Plus, I had to mix up some LiquidWood anyway. You will recall that last time I mentioned that the plywood I'm using for the new piece is not weatherproof. It's interior plywood, so the glue holding the plies together is not waterproof; the wood is thus subject to delamination over time. To forestall this as long as possible, I was planning to give the piece a good epoxy bath, so it was a simple matter to slip the paperboard in there at the same time, getting the impregnation and lamination done all at once.

After all the hoops I had been jumping through unsuccessfully to get the epoxy to cure thoroughly overnight without needing further heat-curing, this time I just followed the basic procedure, letting it induce for ten minutes, letting the piece soak for about a half hour, then taking it out, wiping off the excess, and letting it sit at room temperature overnight. I figured since there would be very little penetration, and thus very little epoxy mass, the need for further curing would be inevitable.

The next morning, the piece was fully cured, with absolutely no hint of stickiness. Ah, irony.

I couldn't help noticing the effect the epoxy had on the wood: it looked varnished. I filed the observation for future experimentation. Now that the varnish I used on the kitchen cabinets has been outlawed here in California, I'm going to have to find some reliable substitute. The junk that's available now certainly won't do.

Cutting the impregnated paperboard to shape convinced me of its resilience; I couldn't cut it with an X-Acto knife. I had to bear down on it hard with a bare single-edged razor blade to get it to cut cleanly. That indicates that it's harder than birch or poplar.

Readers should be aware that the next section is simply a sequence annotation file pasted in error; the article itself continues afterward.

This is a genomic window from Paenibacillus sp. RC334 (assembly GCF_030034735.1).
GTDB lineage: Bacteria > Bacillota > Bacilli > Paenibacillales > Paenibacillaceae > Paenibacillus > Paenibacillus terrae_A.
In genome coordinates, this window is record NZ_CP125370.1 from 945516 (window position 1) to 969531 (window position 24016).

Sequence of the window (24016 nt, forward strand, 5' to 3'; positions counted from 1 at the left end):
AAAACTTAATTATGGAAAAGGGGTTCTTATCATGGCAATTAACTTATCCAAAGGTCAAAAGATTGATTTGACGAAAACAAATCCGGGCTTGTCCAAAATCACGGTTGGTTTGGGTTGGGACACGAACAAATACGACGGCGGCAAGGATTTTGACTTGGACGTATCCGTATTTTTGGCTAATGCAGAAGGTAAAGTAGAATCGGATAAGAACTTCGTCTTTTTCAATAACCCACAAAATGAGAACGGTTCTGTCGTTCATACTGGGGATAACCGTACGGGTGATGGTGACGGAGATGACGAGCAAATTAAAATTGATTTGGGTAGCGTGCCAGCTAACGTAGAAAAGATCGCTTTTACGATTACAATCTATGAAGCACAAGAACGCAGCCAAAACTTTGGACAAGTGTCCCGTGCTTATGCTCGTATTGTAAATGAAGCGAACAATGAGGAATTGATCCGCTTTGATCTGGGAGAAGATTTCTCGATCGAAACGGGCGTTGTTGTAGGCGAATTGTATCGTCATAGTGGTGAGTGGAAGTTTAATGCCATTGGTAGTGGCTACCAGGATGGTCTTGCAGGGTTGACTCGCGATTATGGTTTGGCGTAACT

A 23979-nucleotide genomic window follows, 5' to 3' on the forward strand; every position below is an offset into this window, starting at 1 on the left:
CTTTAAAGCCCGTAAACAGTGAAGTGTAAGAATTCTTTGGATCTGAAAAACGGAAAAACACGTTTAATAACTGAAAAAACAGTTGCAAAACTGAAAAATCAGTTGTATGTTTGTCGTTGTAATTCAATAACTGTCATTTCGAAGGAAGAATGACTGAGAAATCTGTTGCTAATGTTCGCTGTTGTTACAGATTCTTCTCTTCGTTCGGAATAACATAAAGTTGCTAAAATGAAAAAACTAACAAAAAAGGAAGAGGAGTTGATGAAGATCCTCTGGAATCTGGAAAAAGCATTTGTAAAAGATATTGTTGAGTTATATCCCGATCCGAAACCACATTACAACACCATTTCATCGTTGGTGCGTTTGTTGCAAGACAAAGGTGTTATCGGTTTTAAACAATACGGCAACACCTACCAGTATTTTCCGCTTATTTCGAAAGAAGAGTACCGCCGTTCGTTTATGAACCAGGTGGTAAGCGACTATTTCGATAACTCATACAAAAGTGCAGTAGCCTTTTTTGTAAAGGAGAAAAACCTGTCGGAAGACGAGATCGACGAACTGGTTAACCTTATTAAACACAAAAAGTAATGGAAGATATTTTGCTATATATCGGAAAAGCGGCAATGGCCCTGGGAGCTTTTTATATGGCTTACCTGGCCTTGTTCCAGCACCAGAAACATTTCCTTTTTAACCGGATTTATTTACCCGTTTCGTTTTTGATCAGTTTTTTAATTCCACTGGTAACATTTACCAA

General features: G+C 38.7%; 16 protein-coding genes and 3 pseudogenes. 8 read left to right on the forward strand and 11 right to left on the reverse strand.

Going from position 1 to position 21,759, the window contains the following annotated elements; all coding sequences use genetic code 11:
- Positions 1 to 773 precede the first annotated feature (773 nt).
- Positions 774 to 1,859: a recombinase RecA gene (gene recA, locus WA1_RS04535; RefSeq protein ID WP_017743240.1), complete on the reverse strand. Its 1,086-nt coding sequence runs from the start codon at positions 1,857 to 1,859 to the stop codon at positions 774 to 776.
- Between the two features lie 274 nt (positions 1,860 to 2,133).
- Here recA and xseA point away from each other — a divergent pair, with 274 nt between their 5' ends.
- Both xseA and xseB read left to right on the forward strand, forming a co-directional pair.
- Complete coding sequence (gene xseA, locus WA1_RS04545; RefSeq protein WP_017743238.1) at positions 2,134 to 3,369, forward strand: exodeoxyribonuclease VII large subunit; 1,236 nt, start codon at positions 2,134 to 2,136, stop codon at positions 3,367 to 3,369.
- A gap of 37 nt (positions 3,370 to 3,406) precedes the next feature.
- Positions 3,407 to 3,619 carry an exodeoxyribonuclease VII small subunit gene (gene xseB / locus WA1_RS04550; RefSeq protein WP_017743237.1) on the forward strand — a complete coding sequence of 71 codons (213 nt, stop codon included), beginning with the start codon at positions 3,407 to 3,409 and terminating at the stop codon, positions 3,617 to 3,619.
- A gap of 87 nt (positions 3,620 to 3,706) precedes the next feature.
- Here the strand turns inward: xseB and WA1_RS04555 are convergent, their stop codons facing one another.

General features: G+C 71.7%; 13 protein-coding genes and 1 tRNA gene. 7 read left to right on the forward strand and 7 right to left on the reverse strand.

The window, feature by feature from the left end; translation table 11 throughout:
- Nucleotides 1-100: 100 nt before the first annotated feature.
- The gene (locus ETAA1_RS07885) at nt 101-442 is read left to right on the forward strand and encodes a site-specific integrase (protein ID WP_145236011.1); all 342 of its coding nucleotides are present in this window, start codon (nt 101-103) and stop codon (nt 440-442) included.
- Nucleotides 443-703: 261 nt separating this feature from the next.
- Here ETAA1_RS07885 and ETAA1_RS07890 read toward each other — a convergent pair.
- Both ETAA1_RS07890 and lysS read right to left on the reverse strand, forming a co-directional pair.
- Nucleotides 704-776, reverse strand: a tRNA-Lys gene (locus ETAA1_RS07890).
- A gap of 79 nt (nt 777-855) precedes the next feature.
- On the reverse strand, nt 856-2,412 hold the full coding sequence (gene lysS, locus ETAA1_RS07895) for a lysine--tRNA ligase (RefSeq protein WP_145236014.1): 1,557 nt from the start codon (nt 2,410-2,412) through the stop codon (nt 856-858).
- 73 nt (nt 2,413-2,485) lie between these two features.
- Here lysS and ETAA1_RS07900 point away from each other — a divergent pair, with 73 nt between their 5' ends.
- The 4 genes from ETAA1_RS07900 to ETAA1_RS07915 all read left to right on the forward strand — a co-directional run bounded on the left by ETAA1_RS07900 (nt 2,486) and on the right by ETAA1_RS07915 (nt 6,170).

Once it's painted and part of the casing, the impregnated paper will be indistinguishable.

It was time for one final check for fit:

As the kids say, woo-hoo! The profile and height are now perfect. It still looks wide on the right, but that's due to the perspective. With all that's going on with this piece already, once I've puttied up the gaps, it'll blend right in. . .uh, except for one little detail.

The grain on the new piece is going the wrong danged way! It would have been simple enough to orient the piece so that the grain lined up, but it never occurred to me. Well, as I said, I've never done any real woodworking before, and this proves it. You can be sure that I won't make this mistake next time this kind of thing comes up.

Not that this is a truly harmful error, not with all the other things going on with the casing. Still, I will have to take extra steps to ensure the grain difference is not readily apparent.

I'll do the actual attaching of the new piece a bit later. First, I want to do a little work on the area underneath it. In the meantime, remember: there's no problem that a little epoxy and sandpaper can't fix.

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"Our minds are one: I feel what you feel; I know what you know."